Politics shapes strategy in conflicts of choice -- which is another reason to avoid them
In National Review, The Weekly Standard, and the Washington Post, leading War on Terror hawks are expressing outrage at the timeline President Obama set for troop reductions in Afghanistan. Their complaint: politics is driving American policy. "So why September 2012?" Bill Kristol writes. "Because, one has to conclude, Election Day is November 6, 2012. The deadline will allow candidate Obama to say that he has completely withdrawn the surge forces, and that we're on our way out of Afghanistan and coming home. The timetable President Obama has set isn't based on military considerations, diplomatic strategies, or financial calculations."
Perhaps it's time to let these guys in on a secret: elected officials are constantly playing politics. Even on matters of national security. As they wage foreign wars, they concern themselves with the mood of the American people, support for hostilities in Congress, and how troop levels might affect their prospects for being re-elected. Almost inevitably, the strategy and tactics they employ depend at least partly on all those factors, and other political considerations besides.
Most adults know this.
For that reason, it's wise to refrain from waging wars of choice, a label that arguably didn't apply to Afghanistan circa 2001, but certainly started applying at some point over the last decade. When our safety isn't imminently threatened, it is tempting to avoid the slaughter of our sons and daughters, especially if it saves billions of dollars. It's tempting even when it isn't militarily optimal.
Guys like Kristol constantly urge us to undertake ever more wars of choice anyway. It's as if they're blind to the fact that the American people tire of adventures abroad on a timetable that doesn't correspond to however many decades are required to prevail in them (if in fact winning is even possible). A prudent decision-maker, weighing whether to launch or extend a foreign war, would presume the eventual war weariness of the populace, and the political nature of presidents.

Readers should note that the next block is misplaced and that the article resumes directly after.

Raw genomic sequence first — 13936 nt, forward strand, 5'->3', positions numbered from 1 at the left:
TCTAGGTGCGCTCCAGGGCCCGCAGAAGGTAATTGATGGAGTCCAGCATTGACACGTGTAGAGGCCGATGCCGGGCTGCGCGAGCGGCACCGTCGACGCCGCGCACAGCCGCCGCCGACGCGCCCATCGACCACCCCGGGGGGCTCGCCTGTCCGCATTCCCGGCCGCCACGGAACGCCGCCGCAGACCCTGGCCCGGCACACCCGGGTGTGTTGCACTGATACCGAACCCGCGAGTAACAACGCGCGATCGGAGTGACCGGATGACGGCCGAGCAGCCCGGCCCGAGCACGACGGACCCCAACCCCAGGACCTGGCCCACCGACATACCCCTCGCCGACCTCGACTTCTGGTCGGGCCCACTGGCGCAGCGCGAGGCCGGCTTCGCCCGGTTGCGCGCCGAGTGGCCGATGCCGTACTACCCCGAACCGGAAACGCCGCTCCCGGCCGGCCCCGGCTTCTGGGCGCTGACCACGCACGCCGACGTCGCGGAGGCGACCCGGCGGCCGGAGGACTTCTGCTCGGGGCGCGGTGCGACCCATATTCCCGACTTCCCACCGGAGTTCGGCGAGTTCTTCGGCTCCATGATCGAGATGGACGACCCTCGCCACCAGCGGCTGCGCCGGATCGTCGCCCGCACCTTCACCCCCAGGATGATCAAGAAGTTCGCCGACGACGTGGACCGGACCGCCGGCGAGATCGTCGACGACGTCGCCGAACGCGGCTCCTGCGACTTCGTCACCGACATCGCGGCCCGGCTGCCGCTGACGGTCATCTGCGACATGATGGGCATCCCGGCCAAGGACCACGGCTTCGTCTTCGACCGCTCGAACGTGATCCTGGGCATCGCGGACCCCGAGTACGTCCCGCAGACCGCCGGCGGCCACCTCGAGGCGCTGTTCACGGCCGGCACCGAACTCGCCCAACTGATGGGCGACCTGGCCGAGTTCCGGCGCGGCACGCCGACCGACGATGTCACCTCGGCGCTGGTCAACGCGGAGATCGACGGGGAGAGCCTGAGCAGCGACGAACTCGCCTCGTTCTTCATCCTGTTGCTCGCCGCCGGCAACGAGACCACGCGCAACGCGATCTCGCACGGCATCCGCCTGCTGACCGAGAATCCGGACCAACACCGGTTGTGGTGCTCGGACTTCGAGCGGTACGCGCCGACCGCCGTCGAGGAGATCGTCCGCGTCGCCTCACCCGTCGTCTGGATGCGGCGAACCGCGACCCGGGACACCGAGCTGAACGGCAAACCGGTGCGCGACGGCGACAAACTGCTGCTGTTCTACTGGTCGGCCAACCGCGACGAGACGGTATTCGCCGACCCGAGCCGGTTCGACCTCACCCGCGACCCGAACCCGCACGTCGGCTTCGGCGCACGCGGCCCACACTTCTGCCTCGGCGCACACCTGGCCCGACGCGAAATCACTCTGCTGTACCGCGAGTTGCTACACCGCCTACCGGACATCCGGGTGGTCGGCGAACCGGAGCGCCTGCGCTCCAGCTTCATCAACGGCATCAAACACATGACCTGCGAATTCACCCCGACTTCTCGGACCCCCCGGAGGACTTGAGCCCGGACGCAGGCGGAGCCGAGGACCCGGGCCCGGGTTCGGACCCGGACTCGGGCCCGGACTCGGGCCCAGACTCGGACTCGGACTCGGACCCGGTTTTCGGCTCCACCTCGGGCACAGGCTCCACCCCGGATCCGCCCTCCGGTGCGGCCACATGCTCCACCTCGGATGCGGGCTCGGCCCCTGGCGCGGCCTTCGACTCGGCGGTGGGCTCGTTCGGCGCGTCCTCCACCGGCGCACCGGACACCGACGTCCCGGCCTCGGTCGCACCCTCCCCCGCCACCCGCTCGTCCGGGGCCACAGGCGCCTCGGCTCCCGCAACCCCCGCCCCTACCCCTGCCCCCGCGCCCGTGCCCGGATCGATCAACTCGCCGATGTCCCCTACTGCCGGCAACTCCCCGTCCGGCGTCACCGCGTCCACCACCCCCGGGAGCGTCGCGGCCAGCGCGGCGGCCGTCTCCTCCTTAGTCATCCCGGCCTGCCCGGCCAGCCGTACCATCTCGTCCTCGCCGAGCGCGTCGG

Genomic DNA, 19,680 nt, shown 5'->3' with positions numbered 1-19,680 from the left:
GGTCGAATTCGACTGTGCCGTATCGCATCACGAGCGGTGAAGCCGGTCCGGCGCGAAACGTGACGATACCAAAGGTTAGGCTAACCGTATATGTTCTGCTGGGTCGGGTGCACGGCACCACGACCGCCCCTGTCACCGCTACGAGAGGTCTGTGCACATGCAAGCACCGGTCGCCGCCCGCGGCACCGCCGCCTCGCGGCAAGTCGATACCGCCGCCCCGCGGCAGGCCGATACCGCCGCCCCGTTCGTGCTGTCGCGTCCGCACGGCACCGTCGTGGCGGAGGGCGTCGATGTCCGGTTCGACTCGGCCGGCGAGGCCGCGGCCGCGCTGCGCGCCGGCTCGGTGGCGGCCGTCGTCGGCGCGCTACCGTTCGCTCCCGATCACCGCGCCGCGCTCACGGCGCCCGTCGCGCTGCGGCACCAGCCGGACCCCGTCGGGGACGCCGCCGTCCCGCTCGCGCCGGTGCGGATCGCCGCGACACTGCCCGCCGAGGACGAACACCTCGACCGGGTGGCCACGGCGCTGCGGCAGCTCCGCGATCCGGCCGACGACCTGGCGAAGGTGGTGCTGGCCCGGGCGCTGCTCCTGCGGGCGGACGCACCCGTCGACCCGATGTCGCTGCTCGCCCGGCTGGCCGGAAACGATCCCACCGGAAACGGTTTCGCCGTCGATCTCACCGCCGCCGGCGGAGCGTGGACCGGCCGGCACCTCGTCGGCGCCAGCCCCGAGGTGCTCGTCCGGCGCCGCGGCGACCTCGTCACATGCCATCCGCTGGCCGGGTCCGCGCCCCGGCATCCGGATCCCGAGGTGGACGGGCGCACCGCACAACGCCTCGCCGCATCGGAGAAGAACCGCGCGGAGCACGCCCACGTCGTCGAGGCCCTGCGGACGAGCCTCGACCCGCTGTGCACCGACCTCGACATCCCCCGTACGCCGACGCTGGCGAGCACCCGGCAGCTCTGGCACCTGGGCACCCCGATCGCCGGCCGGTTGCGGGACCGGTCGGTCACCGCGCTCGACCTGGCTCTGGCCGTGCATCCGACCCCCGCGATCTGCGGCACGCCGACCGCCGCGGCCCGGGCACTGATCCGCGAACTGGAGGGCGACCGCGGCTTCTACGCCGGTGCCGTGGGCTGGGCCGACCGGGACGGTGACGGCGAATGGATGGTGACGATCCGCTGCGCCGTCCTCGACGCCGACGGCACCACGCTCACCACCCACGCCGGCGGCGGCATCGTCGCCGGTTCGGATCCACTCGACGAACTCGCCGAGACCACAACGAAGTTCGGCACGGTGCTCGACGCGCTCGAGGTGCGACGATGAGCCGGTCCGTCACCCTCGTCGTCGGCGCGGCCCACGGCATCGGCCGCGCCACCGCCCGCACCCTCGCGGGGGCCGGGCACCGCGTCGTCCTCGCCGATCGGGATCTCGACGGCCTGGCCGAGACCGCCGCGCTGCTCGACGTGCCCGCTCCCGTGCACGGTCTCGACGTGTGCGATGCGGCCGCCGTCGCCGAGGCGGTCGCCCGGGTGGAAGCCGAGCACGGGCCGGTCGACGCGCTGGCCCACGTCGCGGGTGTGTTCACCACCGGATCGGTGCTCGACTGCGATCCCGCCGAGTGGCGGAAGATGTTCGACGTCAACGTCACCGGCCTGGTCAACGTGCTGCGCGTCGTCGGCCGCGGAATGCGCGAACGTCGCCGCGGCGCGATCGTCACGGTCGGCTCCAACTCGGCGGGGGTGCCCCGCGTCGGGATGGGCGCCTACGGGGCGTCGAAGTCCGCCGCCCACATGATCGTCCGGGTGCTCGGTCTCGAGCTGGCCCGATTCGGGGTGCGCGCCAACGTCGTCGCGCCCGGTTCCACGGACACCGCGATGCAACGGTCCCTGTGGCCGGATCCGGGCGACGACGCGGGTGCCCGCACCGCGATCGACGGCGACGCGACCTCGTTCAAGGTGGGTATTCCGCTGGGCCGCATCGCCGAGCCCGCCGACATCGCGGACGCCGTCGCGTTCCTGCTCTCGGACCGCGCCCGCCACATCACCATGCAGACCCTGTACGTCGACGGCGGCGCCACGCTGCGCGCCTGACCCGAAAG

Kristol and those who trust his foreign policy judgment aren't prudent decision-makers. In their telling, the US would've prevailed if only we stuck it out longer in Vietnam. Islamist extremists wouldn't have been emboldened if only we'd stuck it out in Beirut. Iraq would've gone better if only we'd invested in a bigger military during the 1990s and sent more troops in earlier. We'd win all our wars of choice if only Americans would give neo-cons a blank check, unlimited troops, and no deadline! That the conditions they deem necessary for victory are fantastical doesn't bother them.
It doesn't help that their desire to wage new wars causes them to mislead the American people about how long victory might take. Here's Bill Kristol on October 1, 2001: "Saddam Hussein, because of his strategic position in the Persian Gulf and the Middle East, surely represents a more potent challenge to the United States and its interests and principles than the weak, isolated, and we trust, soon-to-be crushed Taliban. And unlike the Taliban, Saddam Hussein may soon have at his disposal not only terrorist networks, but biological, chemical, and even nuclear weapons."
Here he is on November 26, 2001: "WITH THE TALIBAN DISLODGED and Osama bin Laden increasingly shorn of allies, the endgame seems to be in sight in Afghanistan." It's no wonder the American people are war weary and uninclined to trust the assurances of hawks that we just need to stay a little bit longer - but without any timetable for withdrawal - to assure American victory. They've been telling us for a decade that victory is just over the next hill. Why trust them now?
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